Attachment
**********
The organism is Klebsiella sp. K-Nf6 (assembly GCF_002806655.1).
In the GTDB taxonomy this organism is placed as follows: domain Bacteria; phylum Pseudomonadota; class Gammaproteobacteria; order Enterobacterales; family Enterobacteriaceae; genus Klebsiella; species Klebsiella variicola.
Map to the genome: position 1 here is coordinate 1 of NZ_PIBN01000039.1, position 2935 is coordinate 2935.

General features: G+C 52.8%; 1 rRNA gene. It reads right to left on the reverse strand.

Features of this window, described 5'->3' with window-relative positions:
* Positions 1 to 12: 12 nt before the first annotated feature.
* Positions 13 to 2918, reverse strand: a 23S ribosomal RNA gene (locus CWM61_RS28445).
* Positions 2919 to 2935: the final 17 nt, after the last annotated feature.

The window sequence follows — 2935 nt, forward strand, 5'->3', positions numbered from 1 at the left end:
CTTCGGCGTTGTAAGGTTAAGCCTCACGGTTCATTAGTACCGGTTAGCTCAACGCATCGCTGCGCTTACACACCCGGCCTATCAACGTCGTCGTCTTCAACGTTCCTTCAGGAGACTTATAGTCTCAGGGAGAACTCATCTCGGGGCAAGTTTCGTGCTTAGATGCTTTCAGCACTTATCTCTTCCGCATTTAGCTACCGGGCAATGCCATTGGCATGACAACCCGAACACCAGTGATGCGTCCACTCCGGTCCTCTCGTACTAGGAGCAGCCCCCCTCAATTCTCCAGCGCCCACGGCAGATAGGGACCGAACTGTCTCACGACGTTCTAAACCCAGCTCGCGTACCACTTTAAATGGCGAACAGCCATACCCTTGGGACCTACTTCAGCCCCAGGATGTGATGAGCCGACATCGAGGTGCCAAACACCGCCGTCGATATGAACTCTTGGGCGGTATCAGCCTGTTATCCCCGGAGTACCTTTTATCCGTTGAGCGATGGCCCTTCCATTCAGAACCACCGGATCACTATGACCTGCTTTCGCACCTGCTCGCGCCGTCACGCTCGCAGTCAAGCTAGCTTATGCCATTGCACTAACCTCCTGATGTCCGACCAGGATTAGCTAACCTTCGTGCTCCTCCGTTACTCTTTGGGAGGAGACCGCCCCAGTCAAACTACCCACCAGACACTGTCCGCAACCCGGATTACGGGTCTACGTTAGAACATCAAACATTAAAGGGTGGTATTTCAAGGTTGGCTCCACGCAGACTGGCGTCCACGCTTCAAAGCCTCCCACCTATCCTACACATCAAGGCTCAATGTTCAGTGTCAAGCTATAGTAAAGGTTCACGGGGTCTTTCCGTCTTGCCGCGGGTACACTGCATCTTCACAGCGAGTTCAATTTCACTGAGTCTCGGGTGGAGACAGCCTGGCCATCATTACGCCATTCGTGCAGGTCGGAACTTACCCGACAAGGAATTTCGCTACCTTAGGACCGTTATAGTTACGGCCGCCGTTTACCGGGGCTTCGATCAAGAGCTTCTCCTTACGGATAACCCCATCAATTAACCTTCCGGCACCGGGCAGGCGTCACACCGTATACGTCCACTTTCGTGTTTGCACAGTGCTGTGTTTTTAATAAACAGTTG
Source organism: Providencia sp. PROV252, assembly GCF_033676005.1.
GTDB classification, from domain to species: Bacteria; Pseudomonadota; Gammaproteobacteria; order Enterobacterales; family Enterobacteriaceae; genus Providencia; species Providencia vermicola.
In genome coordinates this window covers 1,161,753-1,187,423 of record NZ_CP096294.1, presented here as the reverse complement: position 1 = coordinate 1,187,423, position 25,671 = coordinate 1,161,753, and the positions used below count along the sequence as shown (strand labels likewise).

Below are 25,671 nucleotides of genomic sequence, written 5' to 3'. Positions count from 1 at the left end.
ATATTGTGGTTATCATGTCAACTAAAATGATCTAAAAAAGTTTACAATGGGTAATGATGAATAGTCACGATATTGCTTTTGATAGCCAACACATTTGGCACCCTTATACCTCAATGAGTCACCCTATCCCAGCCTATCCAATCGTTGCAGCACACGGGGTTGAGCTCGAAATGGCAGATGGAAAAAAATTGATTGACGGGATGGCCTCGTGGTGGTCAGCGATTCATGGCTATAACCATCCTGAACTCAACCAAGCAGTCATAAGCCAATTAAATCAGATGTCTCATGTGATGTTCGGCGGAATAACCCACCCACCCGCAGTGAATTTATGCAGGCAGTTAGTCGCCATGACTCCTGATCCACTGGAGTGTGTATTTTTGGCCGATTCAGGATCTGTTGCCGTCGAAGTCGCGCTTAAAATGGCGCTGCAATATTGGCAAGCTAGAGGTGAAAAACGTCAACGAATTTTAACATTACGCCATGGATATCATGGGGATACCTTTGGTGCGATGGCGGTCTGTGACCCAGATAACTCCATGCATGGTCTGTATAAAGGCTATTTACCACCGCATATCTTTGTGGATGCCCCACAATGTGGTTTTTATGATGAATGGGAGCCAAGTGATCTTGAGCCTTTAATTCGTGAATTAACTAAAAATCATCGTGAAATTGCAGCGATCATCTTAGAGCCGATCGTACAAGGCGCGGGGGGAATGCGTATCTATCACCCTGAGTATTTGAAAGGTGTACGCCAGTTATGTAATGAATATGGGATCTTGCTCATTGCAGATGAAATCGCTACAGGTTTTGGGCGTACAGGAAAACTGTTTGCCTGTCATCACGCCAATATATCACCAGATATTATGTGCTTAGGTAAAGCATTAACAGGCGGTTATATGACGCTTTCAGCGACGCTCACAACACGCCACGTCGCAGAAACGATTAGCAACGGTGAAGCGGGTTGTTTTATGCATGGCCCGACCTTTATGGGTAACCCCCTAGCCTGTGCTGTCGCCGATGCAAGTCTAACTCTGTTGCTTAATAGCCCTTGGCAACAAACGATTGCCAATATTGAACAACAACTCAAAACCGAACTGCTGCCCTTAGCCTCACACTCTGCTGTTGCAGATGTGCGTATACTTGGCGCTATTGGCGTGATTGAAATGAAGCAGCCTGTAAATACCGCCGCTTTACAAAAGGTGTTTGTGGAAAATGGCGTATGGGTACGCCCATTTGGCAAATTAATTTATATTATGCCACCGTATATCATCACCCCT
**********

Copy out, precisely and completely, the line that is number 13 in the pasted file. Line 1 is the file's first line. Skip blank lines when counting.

In genome coordinates this window covers 1,161,753-1,187,423 of record NZ_CP096294.1, presented here as the reverse complement: position 1 = coordinate 1,187,423, position 25,671 = coordinate 1,161,753, and the positions used below count along the sequence as shown (strand labels likewise).